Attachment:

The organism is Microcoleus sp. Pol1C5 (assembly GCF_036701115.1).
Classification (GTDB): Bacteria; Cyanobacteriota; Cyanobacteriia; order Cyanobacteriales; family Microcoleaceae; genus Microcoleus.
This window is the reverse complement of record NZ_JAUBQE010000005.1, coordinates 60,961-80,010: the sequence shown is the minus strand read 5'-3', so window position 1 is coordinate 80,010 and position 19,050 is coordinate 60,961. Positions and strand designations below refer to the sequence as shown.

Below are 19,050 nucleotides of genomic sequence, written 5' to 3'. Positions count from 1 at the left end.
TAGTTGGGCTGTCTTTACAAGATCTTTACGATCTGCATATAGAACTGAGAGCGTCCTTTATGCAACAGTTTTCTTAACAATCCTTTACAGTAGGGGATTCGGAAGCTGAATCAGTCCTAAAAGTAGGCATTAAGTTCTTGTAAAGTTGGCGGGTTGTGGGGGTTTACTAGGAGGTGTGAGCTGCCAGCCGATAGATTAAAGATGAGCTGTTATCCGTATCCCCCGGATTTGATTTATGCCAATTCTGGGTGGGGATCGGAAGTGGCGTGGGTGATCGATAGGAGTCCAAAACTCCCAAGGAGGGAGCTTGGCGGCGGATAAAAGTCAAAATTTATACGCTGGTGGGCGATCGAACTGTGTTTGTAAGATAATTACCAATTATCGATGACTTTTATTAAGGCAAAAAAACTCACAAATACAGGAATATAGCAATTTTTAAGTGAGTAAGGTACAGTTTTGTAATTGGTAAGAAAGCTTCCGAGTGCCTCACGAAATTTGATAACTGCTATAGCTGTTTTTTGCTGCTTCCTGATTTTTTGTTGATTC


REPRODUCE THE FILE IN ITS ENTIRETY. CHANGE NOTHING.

The organism is Microcoleus sp. Pol1C5 (assembly GCF_036701115.1).
Classification (GTDB): Bacteria; Cyanobacteriota; Cyanobacteriia; order Cyanobacteriales; family Microcoleaceae; genus Microcoleus.
This window is the reverse complement of record NZ_JAUBQE010000005.1, coordinates 60,961-80,010: the sequence shown is the minus strand read 5'-3', so window position 1 is coordinate 80,010 and position 19,050 is coordinate 60,961. Positions and strand designations below refer to the sequence as shown.

Below are 19,050 nucleotides of genomic sequence, written 5' to 3'. Positions count from 1 at the left end.
TAGTTGGGCTGTCTTTACAAGATCTTTACGATCTGCATATAGAACTGAGAGCGTCCTTTATGCAACAGTTTTCTTAACAATCCTTTACAGTAGGGGATTCGGAAGCTGAATCAGTCCTAAAAGTAGGCATTAAGTTCTTGTAAAGTTGGCGGGTTGTGGGGGTTTACTAGGAGGTGTGAGCTGCCAGCCGATAGATTAAAGATGAGCTGTTATCCGTATCCCCCGGATTTGATTTATGCCAATTCTGGGTGGGGATCGGAAGTGGCGTGGGTGATCGATAGGAGTCCAAAACTCCCAAGGAGGGAGCTTGGCGGCGGATAAAAGTCAAAATTTATACGCTGGTGGGCGATCGAACTGTGTTTGTAAGATAATTACCAATTATCGATGACTTTTATTAAGGCAAAAAAACTCACAAATACAGGAATATAGCAATTTTTAAGTGAGTAAGGTACAGTTTTGTAATTGGTAAGAAAGCTTCCGAGTGCCTCACGAAATTTGATAACTGCTATAGCTGTTTTTTGCTGCTTCCTGATTTTTTGTTGATTC